Man-Cub Mamas in History: Rose Fitzgerald Kennedy

This post series is inspired by the book, First Mothers: The Women Who Shaped the Presidents by Bonnie Angelo. The book is about 11 mothers of presidents, all of whom lived in the 20th century. While Angelo presents a much more rounded version of the President’s mothers, my goal in these posts is to share only the positive things each mother did. So without further ado, here are some anecdotes about Rose Fitzgerald Kennedy.

  • Of being a mother, Rose said: “I looked at child rearing not only as a work of love and duty, but as a profession that was fully as interesting and challenging as any honorable profession in the world, and one that demanded the best I could bring it.”
  • She had 9 children, four boys and five girls, over a period of seventeen years.
  • She would take her children to historic places like Plymouth Rock or the Old North Church and tell them stories about the early years of America.
  • Rose had an impressive filing system and would record information about her children on file cards. She recorded doctor visits, achievements, shoe sizes, anything relevant she needed to remember about them. She would weigh each child once a week and take them all to the dentist quarterly.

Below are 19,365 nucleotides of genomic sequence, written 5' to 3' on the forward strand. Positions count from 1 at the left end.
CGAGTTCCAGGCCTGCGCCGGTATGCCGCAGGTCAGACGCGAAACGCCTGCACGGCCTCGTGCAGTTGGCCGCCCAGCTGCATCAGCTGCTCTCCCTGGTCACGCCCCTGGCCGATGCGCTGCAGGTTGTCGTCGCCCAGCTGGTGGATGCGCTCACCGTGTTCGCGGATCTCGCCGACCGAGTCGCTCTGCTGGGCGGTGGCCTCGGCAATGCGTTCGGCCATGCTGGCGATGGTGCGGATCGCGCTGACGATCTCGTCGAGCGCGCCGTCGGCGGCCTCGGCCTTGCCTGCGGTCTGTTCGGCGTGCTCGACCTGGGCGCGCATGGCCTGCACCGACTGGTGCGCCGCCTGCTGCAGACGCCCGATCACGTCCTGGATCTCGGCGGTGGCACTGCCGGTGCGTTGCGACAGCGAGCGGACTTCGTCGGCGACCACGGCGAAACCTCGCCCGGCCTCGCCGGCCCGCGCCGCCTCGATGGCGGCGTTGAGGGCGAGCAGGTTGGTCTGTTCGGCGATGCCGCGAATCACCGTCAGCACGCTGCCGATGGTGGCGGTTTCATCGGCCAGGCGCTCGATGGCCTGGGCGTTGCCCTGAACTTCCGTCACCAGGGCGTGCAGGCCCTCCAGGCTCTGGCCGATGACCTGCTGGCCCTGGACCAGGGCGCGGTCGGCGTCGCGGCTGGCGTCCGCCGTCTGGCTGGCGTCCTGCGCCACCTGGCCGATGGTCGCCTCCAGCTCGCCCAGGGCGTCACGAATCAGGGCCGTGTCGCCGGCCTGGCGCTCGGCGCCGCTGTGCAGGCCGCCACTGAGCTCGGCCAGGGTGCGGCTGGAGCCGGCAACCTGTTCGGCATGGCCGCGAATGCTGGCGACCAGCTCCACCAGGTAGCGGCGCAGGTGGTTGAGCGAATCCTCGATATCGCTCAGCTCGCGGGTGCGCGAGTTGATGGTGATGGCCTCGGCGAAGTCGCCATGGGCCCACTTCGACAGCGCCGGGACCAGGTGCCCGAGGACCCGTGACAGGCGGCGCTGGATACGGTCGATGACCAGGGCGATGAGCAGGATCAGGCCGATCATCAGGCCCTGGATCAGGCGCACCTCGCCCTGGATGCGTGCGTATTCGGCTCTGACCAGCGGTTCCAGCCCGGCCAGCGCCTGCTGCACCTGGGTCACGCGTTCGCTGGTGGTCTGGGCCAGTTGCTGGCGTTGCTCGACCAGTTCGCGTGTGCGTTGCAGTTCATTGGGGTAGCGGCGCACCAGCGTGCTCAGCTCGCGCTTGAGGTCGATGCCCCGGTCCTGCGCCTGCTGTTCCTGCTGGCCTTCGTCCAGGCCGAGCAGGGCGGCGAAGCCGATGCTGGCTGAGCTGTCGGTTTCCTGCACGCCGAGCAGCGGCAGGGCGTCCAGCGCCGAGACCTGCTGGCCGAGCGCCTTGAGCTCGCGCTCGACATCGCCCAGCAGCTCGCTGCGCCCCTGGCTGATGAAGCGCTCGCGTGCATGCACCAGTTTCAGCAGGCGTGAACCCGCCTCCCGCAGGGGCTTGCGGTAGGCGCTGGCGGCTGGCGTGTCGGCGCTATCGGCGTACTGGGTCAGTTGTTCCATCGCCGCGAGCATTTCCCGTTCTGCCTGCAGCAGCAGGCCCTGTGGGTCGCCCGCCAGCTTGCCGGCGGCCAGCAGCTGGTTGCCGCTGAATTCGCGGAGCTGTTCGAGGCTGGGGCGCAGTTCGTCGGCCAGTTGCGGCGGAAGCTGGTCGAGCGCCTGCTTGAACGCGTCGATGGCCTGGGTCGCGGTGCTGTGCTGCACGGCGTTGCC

• Like many other first mothers, Rose made reading books a priority in her family.
  • She went to college and studied German and French. She kept up these languages throughout her life, “swam regularly in the cold Cape Cod waters well into her eighties, and vigorously walked the beach.” She learned how to ski when she was sixty, and tried out skateboarding at eighty-five.
  • She outlived many of her children, four of which died violently (either in war, plane crashes, or assassination) and a fifth who was mentally disabled. Despite the tragedies in her life, she continued to push forward. She encouraged her son JFK to increase funding for programs for the mentally retarded.
  • Rose participated in both of her son’s presidential campaigns on a national level. One of her campaign techniques was to have a tea party. She would send formal invitations to the local ladies to meet the candidate and his mother. The first tea was an experiment that brought huge results: fifteen hundred women lined up come.
  • Of her, her surviving son Ted said, “She was ambitious not only for our success but for our souls. From our youth, we remember how, with effortless ease, she could bandage a cut, dry a tear, recite from memory The Midnight Ride of Paul Revere, and spot a hole in a sock from a hundred yards away.”

If you want to learn more about the first mothers, read the whole book!